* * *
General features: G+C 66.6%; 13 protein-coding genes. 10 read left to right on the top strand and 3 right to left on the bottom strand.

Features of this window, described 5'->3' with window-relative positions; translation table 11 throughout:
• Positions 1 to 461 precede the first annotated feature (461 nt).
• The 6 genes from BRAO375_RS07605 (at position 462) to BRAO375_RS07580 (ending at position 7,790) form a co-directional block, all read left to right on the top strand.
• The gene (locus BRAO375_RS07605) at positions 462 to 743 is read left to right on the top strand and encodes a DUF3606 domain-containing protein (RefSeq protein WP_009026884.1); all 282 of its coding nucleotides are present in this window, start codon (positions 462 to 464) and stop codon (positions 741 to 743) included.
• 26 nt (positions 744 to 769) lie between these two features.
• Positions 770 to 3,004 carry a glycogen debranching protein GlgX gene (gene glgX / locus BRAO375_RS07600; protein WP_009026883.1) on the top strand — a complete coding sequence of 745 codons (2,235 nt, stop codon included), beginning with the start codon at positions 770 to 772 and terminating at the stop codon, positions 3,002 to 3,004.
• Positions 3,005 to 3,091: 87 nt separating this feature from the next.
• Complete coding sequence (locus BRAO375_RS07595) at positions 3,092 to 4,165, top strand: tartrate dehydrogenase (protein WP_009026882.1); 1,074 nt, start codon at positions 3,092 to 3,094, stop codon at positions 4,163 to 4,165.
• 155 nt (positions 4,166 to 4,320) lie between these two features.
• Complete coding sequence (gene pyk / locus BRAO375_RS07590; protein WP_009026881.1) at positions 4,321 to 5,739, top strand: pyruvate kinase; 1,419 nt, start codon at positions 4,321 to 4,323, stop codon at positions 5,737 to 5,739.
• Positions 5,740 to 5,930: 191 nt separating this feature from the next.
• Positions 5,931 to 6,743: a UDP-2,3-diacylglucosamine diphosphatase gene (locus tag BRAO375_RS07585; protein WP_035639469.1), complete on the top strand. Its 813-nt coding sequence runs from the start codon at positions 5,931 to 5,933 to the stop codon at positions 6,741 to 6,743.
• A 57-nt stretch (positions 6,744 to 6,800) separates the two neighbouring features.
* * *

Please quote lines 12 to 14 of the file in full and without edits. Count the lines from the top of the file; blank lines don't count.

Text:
• Positions 5,740 to 5,930: 191 nt separating this feature from the next.
• Positions 5,931 to 6,743: a UDP-2,3-diacylglucosamine diphosphatase gene (locus tag BRAO375_RS07585; protein WP_035639469.1), complete on the top strand. Its 813-nt coding sequence runs from the start codon at positions 5,931 to 5,933 to the stop codon at positions 6,741 to 6,743.
• A 57-nt stretch (positions 6,744 to 6,800) separates the two neighbouring features.